Lanham: Rowman & Littlefield Publishers, 1999. First Edition (presumed). Paperback. USED - Very Good. Ex-private library (French Centre for Research on Contemporary China). Stamp to fore edge and to title page. A reading crease near hinge of front cover. Sticker damage near tail of spine. Light wear to wrap otherwise. Clean, unmarked, tight. Bibliography. Annexes. Index. 14.7 x 22.7 cm. 154 pp. Item #13619
The 1996 deployment of two U.S. carrier battle groups to the waters off Taiwan in response to the firing of Chinese missiles close to Taiwan's shores brought home suddenly the genuine danger of a military clash between the United States and China over the Taiwan issue. In this timely book, distinguished analyst Ralph N. Clough assesses the intractable differences between Beijing and Taipei over the status of Taiwan, the rise and growing strength of an opposition party advocating Taiwan independence, and Beijing's threat to use military force to prevent independence. At the same time, he weighs the moderating influence of investment and trade across the Taiwan Strait and the reopening of cross-strait dialogue.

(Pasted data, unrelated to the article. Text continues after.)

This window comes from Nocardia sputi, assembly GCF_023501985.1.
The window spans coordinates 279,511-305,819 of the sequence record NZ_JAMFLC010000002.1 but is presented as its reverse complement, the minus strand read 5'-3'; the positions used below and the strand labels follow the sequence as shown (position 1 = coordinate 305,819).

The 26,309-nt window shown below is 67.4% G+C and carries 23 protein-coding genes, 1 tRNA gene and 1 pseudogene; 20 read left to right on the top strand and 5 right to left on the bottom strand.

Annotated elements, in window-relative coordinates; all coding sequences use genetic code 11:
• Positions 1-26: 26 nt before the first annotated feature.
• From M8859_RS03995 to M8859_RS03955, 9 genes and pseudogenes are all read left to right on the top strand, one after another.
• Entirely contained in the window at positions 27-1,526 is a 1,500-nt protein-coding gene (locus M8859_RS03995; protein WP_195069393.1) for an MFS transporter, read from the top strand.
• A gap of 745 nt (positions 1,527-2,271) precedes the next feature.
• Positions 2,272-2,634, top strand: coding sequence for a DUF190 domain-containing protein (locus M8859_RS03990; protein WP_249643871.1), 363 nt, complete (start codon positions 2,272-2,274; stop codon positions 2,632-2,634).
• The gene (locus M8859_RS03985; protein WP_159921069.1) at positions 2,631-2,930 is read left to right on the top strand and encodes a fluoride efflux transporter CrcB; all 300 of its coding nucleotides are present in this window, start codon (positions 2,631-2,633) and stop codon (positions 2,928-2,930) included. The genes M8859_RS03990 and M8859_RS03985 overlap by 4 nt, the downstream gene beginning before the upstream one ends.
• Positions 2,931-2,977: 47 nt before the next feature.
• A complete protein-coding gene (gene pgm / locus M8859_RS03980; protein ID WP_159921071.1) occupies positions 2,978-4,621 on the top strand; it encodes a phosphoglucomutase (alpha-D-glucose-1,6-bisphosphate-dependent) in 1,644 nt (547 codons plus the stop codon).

The author warns against a U.S. commitment to intervene militarily against any Chinese use of force, which could encourage Taiwan to expect U.S. backing if it declared independence; nor should Washington renounce military intervention, which would give the PRC a free hand. Instead, Clough argues for a policy of ambiguity, providing the United States the flexibility to intervene militarily or not as circumstances dictate and at the same time giving more active approval and support to cooperation between the people and governments on both sides of the strait.